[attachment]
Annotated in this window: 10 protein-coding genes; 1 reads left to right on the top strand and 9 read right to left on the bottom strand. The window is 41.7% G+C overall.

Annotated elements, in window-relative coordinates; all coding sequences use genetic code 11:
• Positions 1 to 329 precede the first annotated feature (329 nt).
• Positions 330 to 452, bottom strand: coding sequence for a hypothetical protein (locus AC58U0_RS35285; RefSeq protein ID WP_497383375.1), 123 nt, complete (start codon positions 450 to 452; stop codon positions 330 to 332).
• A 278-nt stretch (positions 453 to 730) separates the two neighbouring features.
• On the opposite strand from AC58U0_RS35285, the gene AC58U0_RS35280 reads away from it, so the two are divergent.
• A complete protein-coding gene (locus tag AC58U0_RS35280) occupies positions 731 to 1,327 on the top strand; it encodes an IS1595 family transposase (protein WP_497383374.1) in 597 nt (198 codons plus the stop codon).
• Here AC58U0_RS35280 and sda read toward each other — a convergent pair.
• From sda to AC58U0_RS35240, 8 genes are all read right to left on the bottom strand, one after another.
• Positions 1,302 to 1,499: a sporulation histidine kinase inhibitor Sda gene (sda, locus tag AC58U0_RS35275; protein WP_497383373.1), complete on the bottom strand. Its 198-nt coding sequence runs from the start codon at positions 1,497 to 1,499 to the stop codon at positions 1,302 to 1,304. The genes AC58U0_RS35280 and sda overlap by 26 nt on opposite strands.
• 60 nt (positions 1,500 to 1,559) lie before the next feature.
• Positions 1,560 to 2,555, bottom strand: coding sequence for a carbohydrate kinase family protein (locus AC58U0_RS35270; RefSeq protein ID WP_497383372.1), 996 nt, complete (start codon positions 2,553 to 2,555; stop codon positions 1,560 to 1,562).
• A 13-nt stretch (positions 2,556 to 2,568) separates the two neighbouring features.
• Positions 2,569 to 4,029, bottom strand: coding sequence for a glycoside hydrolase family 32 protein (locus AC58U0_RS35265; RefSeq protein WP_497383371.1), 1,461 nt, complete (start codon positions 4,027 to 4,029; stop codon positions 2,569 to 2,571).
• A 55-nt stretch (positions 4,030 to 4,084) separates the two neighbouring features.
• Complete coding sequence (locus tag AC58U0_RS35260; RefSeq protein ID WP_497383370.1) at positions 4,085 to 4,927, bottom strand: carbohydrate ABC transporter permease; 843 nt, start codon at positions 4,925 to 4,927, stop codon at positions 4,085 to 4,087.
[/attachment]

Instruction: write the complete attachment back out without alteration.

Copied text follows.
Annotated in this window: 10 protein-coding genes; 1 reads left to right on the top strand and 9 read right to left on the bottom strand. The window is 41.7% G+C overall.

Annotated elements, in window-relative coordinates; all coding sequences use genetic code 11:
• Positions 1 to 329 precede the first annotated feature (329 nt).
• Positions 330 to 452, bottom strand: coding sequence for a hypothetical protein (locus AC58U0_RS35285; RefSeq protein ID WP_497383375.1), 123 nt, complete (start codon positions 450 to 452; stop codon positions 330 to 332).
• A 278-nt stretch (positions 453 to 730) separates the two neighbouring features.
• On the opposite strand from AC58U0_RS35285, the gene AC58U0_RS35280 reads away from it, so the two are divergent.
• A complete protein-coding gene (locus tag AC58U0_RS35280) occupies positions 731 to 1,327 on the top strand; it encodes an IS1595 family transposase (protein WP_497383374.1) in 597 nt (198 codons plus the stop codon).
• Here AC58U0_RS35280 and sda read toward each other — a convergent pair.
• From sda to AC58U0_RS35240, 8 genes are all read right to left on the bottom strand, one after another.
• Positions 1,302 to 1,499: a sporulation histidine kinase inhibitor Sda gene (sda, locus tag AC58U0_RS35275; protein WP_497383373.1), complete on the bottom strand. Its 198-nt coding sequence runs from the start codon at positions 1,497 to 1,499 to the stop codon at positions 1,302 to 1,304. The genes AC58U0_RS35280 and sda overlap by 26 nt on opposite strands.
• 60 nt (positions 1,500 to 1,559) lie before the next feature.
• Positions 1,560 to 2,555, bottom strand: coding sequence for a carbohydrate kinase family protein (locus AC58U0_RS35270; RefSeq protein ID WP_497383372.1), 996 nt, complete (start codon positions 2,553 to 2,555; stop codon positions 1,560 to 1,562).
• A 13-nt stretch (positions 2,556 to 2,568) separates the two neighbouring features.
• Positions 2,569 to 4,029, bottom strand: coding sequence for a glycoside hydrolase family 32 protein (locus AC58U0_RS35265; RefSeq protein WP_497383371.1), 1,461 nt, complete (start codon positions 4,027 to 4,029; stop codon positions 2,569 to 2,571).
• A 55-nt stretch (positions 4,030 to 4,084) separates the two neighbouring features.
• Complete coding sequence (locus tag AC58U0_RS35260; RefSeq protein ID WP_497383370.1) at positions 4,085 to 4,927, bottom strand: carbohydrate ABC transporter permease; 843 nt, start codon at positions 4,925 to 4,927, stop codon at positions 4,085 to 4,087.